The Wackness is a film by Jonathan Levine and starring Ben Kingsley, Josh Peck, Famke Janssen and Olivia Thirlby. The film is distributed by Sony Pictures Classics and was released in the U.S. on July 3, 2008.
It's the summer of 1994, and the streets of New York are pulsing with hip hop. Luke (Josh Peck
) is a socially uncomfortable teenage pot
dealer with no friends, issues with his parents, and a whopping lack of confidence with girls. He trades weed for sessions with his therapist, Dr. Squires (Ben Kingsley
), whose wife (Famke Janssen
) is slipping away from him. Squires - a drug-addled shrink with a retreating hairline and a state of mind slouching back to adolescence - is a terrible role model. But the two of them forge a friendship based on a mutual need: neither one has a girl friend. The intergenerational duo set off on a crawl that takes them all over New York, where they encounter several of Luke's "business associates," including a dreadlocked pixie (Mary-Kate Olsen
), a one-hit-wonder (Jane Adams
), and Luke's supplier (Method Man
). Luke has long had an aching crush on Dr. Squires' way-out-of-his-league stepdaughter, Stephanie (Olivia Thirlby
), and is stunned at his good luck when she returns his affections. Luke's innocent first love experience with Stephanie becomes a life lesson that sets him on the pathway towards adulthood. And when Squires breaks down, it is up to the younger man to throw the older one a lifeline.
"Sometimes it's right to do the wrong things."
"The girls were fly. The music was dope. And Luke was just trying to deal."
Filming wrapped up on August 24
. The Wackness
was awarded the Audience Award for Dramatic Film at the 2008 Sundance Film Festival
Roger Ebert gave the movie 3 out of 4 stars. On Metacritic
, the movie gathered a general score of 61.
Jonathan Levine claims the movie is semi-autobiographical. "'I wish I could say that I sold pot and I had a shrink like Ben Kingsley, but no, it wasn't like that,' admits Jonathan Levine . . . 'It's the details and the backdrop, and a lot of the perspective of this kid and the way that he looks at the world,' explains Levine . . . .'The Stephanie character, I guess, is a composite of a few different ladies who broke up with me,' Levine says with a laugh. 'That happened.'"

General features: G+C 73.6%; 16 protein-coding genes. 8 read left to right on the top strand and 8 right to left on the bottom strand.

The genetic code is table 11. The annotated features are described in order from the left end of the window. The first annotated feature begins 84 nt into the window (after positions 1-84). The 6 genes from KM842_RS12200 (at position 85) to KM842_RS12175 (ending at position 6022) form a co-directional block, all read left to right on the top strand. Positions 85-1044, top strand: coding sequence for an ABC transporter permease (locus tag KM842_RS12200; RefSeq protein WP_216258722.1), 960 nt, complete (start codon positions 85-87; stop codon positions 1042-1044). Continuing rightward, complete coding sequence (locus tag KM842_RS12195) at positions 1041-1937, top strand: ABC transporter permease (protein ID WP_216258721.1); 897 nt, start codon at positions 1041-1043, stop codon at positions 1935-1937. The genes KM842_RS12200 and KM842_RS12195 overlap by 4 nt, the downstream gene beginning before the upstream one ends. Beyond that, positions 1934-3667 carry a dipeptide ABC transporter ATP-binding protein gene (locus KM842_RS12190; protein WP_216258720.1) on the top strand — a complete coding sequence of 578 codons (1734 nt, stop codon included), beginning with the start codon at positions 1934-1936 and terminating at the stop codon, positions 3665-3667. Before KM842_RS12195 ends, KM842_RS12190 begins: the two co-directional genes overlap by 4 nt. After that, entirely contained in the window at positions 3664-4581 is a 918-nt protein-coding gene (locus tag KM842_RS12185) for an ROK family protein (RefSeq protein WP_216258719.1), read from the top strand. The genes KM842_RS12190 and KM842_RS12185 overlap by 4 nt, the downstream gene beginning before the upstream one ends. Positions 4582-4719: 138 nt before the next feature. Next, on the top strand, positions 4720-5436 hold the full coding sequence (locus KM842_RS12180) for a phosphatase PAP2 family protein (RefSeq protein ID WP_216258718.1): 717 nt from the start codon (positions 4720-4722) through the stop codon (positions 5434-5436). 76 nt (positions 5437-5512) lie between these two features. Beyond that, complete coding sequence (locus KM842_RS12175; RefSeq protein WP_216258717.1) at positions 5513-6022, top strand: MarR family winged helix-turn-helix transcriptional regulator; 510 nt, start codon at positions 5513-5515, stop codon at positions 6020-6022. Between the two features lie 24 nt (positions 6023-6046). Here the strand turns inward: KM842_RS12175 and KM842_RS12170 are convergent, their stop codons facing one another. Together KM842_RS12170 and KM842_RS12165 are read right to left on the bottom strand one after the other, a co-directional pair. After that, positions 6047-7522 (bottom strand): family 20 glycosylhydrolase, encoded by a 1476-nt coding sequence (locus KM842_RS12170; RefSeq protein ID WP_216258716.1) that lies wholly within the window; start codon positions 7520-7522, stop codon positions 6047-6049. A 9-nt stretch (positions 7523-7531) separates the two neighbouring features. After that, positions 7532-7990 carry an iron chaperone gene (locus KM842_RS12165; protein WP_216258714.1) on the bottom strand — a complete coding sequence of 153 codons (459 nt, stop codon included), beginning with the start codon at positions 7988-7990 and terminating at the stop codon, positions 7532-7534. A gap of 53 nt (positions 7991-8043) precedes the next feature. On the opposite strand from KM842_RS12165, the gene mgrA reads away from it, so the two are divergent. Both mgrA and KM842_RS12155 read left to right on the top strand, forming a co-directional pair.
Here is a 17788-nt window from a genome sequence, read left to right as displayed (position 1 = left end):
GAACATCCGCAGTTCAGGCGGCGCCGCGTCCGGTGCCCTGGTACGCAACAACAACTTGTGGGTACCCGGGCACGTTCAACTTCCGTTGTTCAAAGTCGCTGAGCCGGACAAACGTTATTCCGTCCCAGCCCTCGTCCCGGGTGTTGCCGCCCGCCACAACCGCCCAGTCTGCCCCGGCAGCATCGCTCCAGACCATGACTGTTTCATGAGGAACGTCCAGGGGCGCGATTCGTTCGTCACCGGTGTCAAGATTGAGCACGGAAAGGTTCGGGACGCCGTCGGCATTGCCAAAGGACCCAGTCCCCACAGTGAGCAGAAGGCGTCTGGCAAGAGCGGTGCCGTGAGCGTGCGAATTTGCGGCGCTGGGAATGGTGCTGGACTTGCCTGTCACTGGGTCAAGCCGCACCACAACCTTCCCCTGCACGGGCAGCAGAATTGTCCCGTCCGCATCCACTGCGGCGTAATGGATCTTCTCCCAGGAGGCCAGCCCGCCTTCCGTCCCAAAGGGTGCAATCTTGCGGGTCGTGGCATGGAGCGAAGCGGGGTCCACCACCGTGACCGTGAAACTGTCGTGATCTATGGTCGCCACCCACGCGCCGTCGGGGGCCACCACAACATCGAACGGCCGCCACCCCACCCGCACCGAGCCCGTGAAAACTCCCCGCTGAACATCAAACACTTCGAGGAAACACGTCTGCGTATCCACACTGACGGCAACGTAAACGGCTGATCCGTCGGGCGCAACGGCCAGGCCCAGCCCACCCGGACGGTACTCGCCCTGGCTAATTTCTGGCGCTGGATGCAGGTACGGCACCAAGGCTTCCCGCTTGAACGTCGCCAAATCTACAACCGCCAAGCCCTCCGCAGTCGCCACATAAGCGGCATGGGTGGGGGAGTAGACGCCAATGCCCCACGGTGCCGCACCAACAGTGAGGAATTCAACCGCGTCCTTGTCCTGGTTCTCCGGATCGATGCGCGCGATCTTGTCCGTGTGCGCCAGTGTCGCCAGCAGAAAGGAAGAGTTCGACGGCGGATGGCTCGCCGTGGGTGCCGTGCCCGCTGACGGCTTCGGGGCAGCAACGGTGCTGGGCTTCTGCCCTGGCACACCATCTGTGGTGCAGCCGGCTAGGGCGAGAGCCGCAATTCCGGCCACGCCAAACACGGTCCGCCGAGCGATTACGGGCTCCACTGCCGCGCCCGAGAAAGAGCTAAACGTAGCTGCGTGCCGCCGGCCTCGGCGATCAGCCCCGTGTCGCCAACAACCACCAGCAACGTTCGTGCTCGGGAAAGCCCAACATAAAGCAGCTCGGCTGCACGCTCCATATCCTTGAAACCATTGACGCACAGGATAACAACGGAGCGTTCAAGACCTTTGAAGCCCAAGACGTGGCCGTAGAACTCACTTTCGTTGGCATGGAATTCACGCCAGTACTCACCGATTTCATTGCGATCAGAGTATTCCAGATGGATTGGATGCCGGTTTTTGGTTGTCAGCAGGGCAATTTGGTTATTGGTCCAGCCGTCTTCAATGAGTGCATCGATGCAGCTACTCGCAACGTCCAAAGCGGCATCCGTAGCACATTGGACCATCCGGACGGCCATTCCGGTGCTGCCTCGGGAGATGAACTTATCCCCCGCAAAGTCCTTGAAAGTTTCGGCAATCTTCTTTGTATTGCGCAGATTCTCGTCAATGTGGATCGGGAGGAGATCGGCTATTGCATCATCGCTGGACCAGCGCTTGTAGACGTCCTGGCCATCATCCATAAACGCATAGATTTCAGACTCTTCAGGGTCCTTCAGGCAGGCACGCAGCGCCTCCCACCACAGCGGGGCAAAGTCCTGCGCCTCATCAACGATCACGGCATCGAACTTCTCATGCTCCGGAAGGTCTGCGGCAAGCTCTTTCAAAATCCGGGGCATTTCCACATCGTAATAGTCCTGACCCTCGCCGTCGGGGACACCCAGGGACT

The movie is not in fact based on the biographical essay of an actual Mr. Shapiro, who had sold pot in New York around the time the movie is based in, and whose family dysfunction resulted in an isolated and anti social upbringing, including the issues of sex portrayed in the movie, culminating in psychiatric counseling sessions.
Excerpts from the essay, circulated in 2004 among social circles and fraternal networks, read as follows:
"In college I drifted aimlessly. Simultaneously making me happy, pot made me content, complacent... and docile... Creeping over me was the feeling that I would soon be expected to provide for myself, and college would not provide refuge; I no longer had a place in academics. I devised an utterly crackpot plan. I would return to New York and become a musician."
"Family counseling consisted of visiting a psychiatrist at his office. No discussion of my past was made. He simply picked up the lecture where my father left off. Speaking slowly, mouth indefinitely curled around the last pronounced syllable as if tying to convey a child's logic to an infant together with his pointed stare, the quack intoned his one-way discussions.
According to a review in the Dallas Morning News:
"Beyond what worked tonewise, a lot of it speaks to what's going on in the movie," Mr. Levine said during a visit to Dallas last month. "There's that 'Heaven & Hell' song [by Raekwon] when Josh is up on a water tower looking down, and it's asking, 'Is high school heaven or is it hell?' And 'Can I Kick It?' [by A Tribe Called Quest] plays when Kingsley's trying to kick drugs. So a lot of it just kind of worked thematically."
Mr. Levine targeted the most iconic acts of the era, with Notorious B.I.G. on the top of his list. Luke and Stephanie bond in Central Park over beer and the sounds of his classic debut album, Ready to Die. "The What," a song from that album featuring Wu-Tang Clan member Method Man, who also appears in the film as Luke's supplier, leads off the soundtrack . . . . Mr. Levine says he considered expanding the film's sonic landscape to include Weezer and Smashing Pumpkins, two of the year's biggest non-hip-hop acts, and that the original ending featured Nirvana's "Lithium."
Ultimately, tough choices refined the film's reach, which isn't such a bad thing. But that doesn't mean it was easy passing that other music up.
- "The What" -- The Notorious B.I.G. feat. Method Man
- "You Used To Love Me" -- Faith Evans
- "Flava In Ya Ear" -- The Notorious B.I.G., Craig Mack, Rampage, LL Cool J and Busta Rhymes
- "Summertime" -- DJ Jazzy Jeff and The Fresh Prince
- "Can't You See" -- Total feat. The Notorious B.I.G.
- "I Can't Wake Up" -- KRS-One
- "The World Is Yours" -- Nas
- "Can I Kick It?" -- A Tribe Called Quest
- "Heaven & Hell" -- Raekwon
- "Bump N' Grind" -- R. Kelly
- "Just A Friend" -- Biz Markie
- "Tearz" -- Wu-Tang Clan
- "Long Shot Kick De Bucket" -- The Pioneers
Songs Not Released on the Soundtrack
- "Disarm" -- Smashing Pumpkins
- "Bonita Applebum" -- A Tribe Called Quest
- "93 'til Infinity" -- Souls Of Mischief
- "Lost At Birth" -- Public Enemy
- "It Was A Good Day" -- Ice Cube
- "They Reminisce Over You (T.R.O.Y.)" -- Pete Rock and CL Smooth
- "Electric Relaxation" -- A Tribe Called Quest
- "C.R.E.A.M."--Wu-Tang Clan
- "Out on the Weekend"--Neil Young
- "Around The Way"--LL Cool J
- "Things Done Changed"--The Notorious B.I.G.
- "All the Young Dudes"--Mott the Hoople
Revolver Books published a novelization of the film, written by Dale C. Phillips.